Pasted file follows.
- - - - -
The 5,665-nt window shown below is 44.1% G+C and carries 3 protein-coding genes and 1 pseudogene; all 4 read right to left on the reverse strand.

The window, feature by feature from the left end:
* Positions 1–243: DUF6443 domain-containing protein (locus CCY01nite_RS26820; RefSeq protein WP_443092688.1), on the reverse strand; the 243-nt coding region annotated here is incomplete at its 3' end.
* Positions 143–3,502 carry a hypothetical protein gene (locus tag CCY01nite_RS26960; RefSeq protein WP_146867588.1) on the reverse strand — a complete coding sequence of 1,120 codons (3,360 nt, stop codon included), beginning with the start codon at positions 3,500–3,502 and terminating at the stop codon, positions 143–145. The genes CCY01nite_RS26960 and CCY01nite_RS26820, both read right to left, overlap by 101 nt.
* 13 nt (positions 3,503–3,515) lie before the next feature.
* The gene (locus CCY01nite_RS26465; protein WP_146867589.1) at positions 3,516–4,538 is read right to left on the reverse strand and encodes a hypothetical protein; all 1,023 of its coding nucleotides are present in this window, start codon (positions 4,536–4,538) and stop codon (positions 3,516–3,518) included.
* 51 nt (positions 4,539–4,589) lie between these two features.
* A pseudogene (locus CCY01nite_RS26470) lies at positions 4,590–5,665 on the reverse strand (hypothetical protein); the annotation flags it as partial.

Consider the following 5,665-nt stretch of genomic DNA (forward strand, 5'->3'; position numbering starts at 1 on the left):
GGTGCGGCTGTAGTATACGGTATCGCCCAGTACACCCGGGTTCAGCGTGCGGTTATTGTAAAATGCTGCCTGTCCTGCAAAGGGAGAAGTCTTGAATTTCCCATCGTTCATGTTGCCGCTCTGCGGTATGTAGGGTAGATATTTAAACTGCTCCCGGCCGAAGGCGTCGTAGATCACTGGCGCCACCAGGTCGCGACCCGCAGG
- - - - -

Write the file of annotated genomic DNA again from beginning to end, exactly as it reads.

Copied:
The 5,665-nt window shown below is 44.1% G+C and carries 3 protein-coding genes and 1 pseudogene; all 4 read right to left on the reverse strand.

The window, feature by feature from the left end:
* Positions 1–243: DUF6443 domain-containing protein (locus CCY01nite_RS26820; RefSeq protein WP_443092688.1), on the reverse strand; the 243-nt coding region annotated here is incomplete at its 3' end.
* Positions 143–3,502 carry a hypothetical protein gene (locus tag CCY01nite_RS26960; RefSeq protein WP_146867588.1) on the reverse strand — a complete coding sequence of 1,120 codons (3,360 nt, stop codon included), beginning with the start codon at positions 3,500–3,502 and terminating at the stop codon, positions 143–145. The genes CCY01nite_RS26960 and CCY01nite_RS26820, both read right to left, overlap by 101 nt.
* 13 nt (positions 3,503–3,515) lie before the next feature.
* The gene (locus CCY01nite_RS26465; protein WP_146867589.1) at positions 3,516–4,538 is read right to left on the reverse strand and encodes a hypothetical protein; all 1,023 of its coding nucleotides are present in this window, start codon (positions 4,536–4,538) and stop codon (positions 3,516–3,518) included.
* 51 nt (positions 4,539–4,589) lie between these two features.
* A pseudogene (locus CCY01nite_RS26470) lies at positions 4,590–5,665 on the reverse strand (hypothetical protein); the annotation flags it as partial.

Consider the following 5,665-nt stretch of genomic DNA (forward strand, 5'->3'; position numbering starts at 1 on the left):
GGTGCGGCTGTAGTATACGGTATCGCCCAGTACACCCGGGTTCAGCGTGCGGTTATTGTAAAATGCTGCCTGTCCTGCAAAGGGAGAAGTCTTGAATTTCCCATCGTTCATGTTGCCGCTCTGCGGTATGTAGGGTAGATATTTAAACTGCTCCCGGCCGAAGGCGTCGTAGATCACTGGCGCCACCAGGTCGCGACCCGCAGG